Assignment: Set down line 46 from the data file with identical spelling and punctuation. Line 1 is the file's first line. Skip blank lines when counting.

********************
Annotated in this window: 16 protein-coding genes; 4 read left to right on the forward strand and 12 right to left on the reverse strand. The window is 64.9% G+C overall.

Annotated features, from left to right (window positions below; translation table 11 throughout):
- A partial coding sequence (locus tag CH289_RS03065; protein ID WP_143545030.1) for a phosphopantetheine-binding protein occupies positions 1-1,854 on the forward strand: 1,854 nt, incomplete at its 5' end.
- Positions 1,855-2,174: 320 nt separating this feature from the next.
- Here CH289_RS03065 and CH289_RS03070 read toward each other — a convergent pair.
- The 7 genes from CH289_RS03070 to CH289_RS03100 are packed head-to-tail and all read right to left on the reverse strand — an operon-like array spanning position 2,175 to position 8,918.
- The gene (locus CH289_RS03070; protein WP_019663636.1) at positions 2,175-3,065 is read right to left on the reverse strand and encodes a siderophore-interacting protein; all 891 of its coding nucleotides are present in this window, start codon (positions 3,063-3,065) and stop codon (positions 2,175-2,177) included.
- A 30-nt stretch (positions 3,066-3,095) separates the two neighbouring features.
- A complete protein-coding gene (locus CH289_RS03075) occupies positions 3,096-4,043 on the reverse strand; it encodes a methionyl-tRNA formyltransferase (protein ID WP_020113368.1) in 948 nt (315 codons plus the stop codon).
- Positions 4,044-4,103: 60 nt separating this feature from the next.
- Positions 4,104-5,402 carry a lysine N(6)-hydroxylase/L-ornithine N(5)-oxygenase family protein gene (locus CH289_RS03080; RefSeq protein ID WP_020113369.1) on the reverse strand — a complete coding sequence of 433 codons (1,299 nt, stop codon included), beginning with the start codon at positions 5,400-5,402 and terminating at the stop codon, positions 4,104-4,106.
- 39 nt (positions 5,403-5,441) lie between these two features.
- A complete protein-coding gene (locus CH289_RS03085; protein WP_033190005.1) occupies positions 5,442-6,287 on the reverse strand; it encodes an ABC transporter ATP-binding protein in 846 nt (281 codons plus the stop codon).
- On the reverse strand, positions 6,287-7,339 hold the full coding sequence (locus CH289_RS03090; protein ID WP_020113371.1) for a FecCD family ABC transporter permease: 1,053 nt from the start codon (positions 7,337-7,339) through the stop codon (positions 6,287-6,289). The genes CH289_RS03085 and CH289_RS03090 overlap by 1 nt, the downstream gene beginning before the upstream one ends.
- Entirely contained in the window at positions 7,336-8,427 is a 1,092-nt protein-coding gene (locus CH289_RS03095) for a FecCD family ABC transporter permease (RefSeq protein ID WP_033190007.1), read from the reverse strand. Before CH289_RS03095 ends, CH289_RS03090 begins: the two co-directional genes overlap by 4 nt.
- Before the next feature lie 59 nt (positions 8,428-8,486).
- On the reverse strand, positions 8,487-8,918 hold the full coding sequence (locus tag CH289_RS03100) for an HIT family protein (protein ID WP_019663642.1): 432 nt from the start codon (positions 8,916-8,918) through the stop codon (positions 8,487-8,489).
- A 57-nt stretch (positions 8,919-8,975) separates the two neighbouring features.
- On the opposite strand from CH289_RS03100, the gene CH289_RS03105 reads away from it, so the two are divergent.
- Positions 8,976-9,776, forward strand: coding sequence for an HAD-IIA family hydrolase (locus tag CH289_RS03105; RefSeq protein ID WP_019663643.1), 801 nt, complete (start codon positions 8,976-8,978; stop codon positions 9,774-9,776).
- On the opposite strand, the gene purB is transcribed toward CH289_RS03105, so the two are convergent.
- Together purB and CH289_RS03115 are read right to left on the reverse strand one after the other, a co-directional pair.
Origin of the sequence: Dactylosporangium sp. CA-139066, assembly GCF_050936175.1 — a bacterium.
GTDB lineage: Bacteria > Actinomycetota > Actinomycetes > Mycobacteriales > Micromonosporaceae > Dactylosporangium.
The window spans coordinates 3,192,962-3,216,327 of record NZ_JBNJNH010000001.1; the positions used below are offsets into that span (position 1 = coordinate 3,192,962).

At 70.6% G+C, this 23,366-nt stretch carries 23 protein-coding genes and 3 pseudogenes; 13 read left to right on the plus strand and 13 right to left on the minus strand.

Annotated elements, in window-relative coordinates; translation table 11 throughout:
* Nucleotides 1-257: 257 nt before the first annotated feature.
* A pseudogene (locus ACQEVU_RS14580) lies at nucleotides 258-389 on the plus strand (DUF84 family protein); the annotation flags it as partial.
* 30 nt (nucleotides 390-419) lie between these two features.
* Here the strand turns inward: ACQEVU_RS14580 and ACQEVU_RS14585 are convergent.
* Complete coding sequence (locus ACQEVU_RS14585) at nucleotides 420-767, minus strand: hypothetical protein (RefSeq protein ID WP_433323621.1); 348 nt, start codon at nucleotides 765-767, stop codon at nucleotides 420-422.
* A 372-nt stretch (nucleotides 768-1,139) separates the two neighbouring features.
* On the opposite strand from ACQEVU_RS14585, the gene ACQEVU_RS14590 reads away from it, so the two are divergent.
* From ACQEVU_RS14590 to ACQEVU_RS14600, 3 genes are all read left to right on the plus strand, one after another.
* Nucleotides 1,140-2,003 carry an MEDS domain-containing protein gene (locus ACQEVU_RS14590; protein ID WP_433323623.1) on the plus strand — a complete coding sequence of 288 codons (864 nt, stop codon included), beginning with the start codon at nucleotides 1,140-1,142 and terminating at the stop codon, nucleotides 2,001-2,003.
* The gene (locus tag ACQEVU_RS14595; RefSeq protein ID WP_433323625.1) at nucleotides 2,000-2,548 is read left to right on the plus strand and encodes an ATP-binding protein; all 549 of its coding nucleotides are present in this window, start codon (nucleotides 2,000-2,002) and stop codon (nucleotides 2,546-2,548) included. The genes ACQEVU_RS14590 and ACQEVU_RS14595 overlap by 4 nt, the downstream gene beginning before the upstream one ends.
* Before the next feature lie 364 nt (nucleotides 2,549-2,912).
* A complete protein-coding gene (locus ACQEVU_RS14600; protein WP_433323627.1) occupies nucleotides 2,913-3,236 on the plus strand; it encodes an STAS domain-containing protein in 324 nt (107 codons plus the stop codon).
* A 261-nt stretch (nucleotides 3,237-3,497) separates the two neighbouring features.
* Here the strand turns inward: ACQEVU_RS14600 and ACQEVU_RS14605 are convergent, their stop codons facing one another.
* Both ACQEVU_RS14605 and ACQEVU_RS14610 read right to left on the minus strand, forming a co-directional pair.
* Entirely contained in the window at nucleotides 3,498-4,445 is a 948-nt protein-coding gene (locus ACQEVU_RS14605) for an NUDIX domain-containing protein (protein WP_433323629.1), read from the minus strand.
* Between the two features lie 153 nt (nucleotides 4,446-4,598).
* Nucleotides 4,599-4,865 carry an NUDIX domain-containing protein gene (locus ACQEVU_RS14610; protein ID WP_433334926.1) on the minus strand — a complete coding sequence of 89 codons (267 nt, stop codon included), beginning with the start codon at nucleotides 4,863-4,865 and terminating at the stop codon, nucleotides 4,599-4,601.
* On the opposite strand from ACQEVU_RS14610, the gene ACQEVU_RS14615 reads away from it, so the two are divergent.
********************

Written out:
* On the opposite strand from ACQEVU_RS14610, the gene ACQEVU_RS14615 reads away from it, so the two are divergent.